I first found it in the late 1970s, on one of my many bicycling trips from Bay Ridge way out east, to New Lots, Ozone Park or even further, depending on how much time was available. The longest round trip I ever made was Bay Ridge to Valley Stream and back. Modest by the standards of other bicyclists I have known, but I prided myself on making that round trip in five hours. This was when I was 18 to 23 years old, though.


Old Mill Road from Crescent Street

One of my favorite routes was down Cozine Avenue, to escape the mean streets of East New York further north; this was the blackout–Son of Sam era. Attaining Fountain Avenue, I noticed a dirt road just south of Cozine running east to Crescent Street. It was completely unpaved and there must have been a black and white street sign indicating “Old Mill Road” then. The city doesn’t deign to mark it these days, though there is a single streetlamp. There appear to be 2 or 3 ancient homes fronting the road, which explains its survival.

I hadn’t the time to board the Q8 or B13 buses, both of which run past the old road on their way to the Gateway Center Mall (where I have never been, having moved out of Brooklyn in 1993). Do I use Google Street View? You bet I do, and I enjoy it.


All NYC boroughs have a Mill Street, Lane, Road of some kind, and all of them are near the water and mark the locations of former mills. Crescent Street used to run down to Jamaica Bay and was the location of Van Wicklen’s Mill:

Located at the foot of Crescent St. by Jamaica Bay, the Old Mill was not known to my generation. From Good Old East New York:”The Old Mill was established on the Bull Creek, about 1770 by one Van Brunt, at the same time as the Red Mill, just across the Flatlands town line, was built. Until 1810 the Bull Creek Mill stood at the second floodgate about a half mile south of the present site. In that year the mill was taken down and the present structure was built from the timbers of the original mill, at the foot of Crescent St. The mill was owned by L. Van Wicklen and known to many as Van Wicklen’s Mill.” The East New York Project

The photo, also from the site, pictures the mill in 1900. It was finally demolished in 1934, after having stood since 1810, or 124 years.

Sometimes, dirt roads unknown by most are the keys to the historic past.


Categorized in: Alleys One Shots

4 Responses to OLD MILL ROAD, New Lots

  1. Edward says:

    Staten Island’s Old Mill Road is still my favorite. Of course, you’ve already been there, and covered it on FNY =)


  2. jamie says:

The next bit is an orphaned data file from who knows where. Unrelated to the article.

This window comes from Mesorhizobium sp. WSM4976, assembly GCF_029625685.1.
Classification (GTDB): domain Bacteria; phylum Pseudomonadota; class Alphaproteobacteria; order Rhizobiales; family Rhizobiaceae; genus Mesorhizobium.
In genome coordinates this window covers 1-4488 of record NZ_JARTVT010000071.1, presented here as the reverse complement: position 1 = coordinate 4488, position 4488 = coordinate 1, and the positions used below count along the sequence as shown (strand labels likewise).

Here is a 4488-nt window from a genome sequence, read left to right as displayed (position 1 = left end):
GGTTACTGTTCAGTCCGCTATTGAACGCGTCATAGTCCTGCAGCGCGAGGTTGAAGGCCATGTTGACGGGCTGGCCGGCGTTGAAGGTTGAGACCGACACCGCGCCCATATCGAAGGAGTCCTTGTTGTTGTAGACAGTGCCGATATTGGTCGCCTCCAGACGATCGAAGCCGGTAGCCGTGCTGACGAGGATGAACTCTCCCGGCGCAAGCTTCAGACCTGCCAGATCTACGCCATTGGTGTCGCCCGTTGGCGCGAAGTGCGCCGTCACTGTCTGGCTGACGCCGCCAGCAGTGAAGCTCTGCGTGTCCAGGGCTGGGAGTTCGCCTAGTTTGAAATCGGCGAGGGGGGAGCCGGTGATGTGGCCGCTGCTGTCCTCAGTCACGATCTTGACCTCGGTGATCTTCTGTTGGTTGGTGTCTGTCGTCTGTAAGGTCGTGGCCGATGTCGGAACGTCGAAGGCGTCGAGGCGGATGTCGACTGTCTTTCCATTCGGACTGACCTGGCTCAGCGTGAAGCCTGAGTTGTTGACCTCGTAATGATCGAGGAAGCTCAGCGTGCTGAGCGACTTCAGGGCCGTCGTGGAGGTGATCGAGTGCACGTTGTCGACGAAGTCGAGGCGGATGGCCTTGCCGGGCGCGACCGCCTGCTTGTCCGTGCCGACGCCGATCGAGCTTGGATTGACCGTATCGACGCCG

I have been building a new FedEx distribution center on the SW corner of Fountain and Flatlands wondered about that road, figured it was a private street (no paving) but thanks for the history.

  3. Catherine O'Neill says:

    I used to wander those Old Mill marshes when I was young – from the age of 4 with my father, and later just by myself up to about 1945 or so. Had a great time poking into fiddler crab dens and making them climb out, and also catching “killies” in a colander to which I tied bread and pulled it
    up when my catch had been tempted. There was an old farmhouse at the end of Crescent Street which was the last stop on the bus line. I do believe that is the house that was at one time, and might still be, in the Brooklyn Museum of Art. Also there were some houses on stilts across the canal from that. People had to row their way home from there.

    There were some old boardwalks here and there. My grandfather also had let a little fishing boat with a cabin to just fall apart I guess, and there was a skeet shooting range in there somewhere. One of the best memories I had was during a blizzard that I think was in 1943 was wandering around a bit there, pulling a sled, and just enjoying the wildness of it all. After all it was an Indian hunting and fishing ground until the Europeans messed it up. Some duck hunting still went on there as I remember. Originally he first grist mill was built by a Dutch family – Gerritsen,/Remmersen and through marriage to the Van Brunts .

    Prior to 1645, Hugh Gerritsen owned the land bordering on the west side of the Strom Kill which was often called Hugh Gerritsen’s Creek. Actually this was my mother’s family.

    • Carol Hansalik says:

      My grandmother lived at the end of Crescent Street from the 1920s though the 1960s and I remember sitting on her front porch watching the construction of the Belt Parkway and the fire trucks putting out fires on the “dumps”. What a stench! We would watch for the bus to take us to Liberty Avenue or Atlantic Avenue for shopping because it had to pass the house and turn around at the end of the street, giving us plenty of time to catch it! This would have probably been between 1940 and 1945.

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